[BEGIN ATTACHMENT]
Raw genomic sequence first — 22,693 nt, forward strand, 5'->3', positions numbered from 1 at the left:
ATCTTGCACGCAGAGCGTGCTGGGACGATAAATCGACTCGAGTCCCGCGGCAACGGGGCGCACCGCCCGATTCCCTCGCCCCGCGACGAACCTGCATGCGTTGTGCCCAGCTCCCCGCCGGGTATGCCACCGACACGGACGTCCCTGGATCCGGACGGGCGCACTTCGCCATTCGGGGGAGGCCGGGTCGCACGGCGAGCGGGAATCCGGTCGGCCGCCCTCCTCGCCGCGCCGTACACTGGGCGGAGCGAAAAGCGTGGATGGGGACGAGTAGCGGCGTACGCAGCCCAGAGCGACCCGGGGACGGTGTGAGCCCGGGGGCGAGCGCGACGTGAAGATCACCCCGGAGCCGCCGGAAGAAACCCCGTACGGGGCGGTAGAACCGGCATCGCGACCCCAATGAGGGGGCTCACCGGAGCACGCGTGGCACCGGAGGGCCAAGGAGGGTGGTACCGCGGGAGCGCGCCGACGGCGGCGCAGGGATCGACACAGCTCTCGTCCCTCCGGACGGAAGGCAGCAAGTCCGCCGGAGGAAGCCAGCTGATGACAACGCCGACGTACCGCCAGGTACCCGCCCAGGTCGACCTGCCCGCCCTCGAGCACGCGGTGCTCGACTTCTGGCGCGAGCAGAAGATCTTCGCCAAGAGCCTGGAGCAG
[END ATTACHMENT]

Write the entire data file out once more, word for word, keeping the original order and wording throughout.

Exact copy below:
Raw genomic sequence first — 22,693 nt, forward strand, 5'->3', positions numbered from 1 at the left:
ATCTTGCACGCAGAGCGTGCTGGGACGATAAATCGACTCGAGTCCCGCGGCAACGGGGCGCACCGCCCGATTCCCTCGCCCCGCGACGAACCTGCATGCGTTGTGCCCAGCTCCCCGCCGGGTATGCCACCGACACGGACGTCCCTGGATCCGGACGGGCGCACTTCGCCATTCGGGGGAGGCCGGGTCGCACGGCGAGCGGGAATCCGGTCGGCCGCCCTCCTCGCCGCGCCGTACACTGGGCGGAGCGAAAAGCGTGGATGGGGACGAGTAGCGGCGTACGCAGCCCAGAGCGACCCGGGGACGGTGTGAGCCCGGGGGCGAGCGCGACGTGAAGATCACCCCGGAGCCGCCGGAAGAAACCCCGTACGGGGCGGTAGAACCGGCATCGCGACCCCAATGAGGGGGCTCACCGGAGCACGCGTGGCACCGGAGGGCCAAGGAGGGTGGTACCGCGGGAGCGCGCCGACGGCGGCGCAGGGATCGACACAGCTCTCGTCCCTCCGGACGGAAGGCAGCAAGTCCGCCGGAGGAAGCCAGCTGATGACAACGCCGACGTACCGCCAGGTACCCGCCCAGGTCGACCTGCCCGCCCTCGAGCACGCGGTGCTCGACTTCTGGCGCGAGCAGAAGATCTTCGCCAAGAGCCTGGAGCAG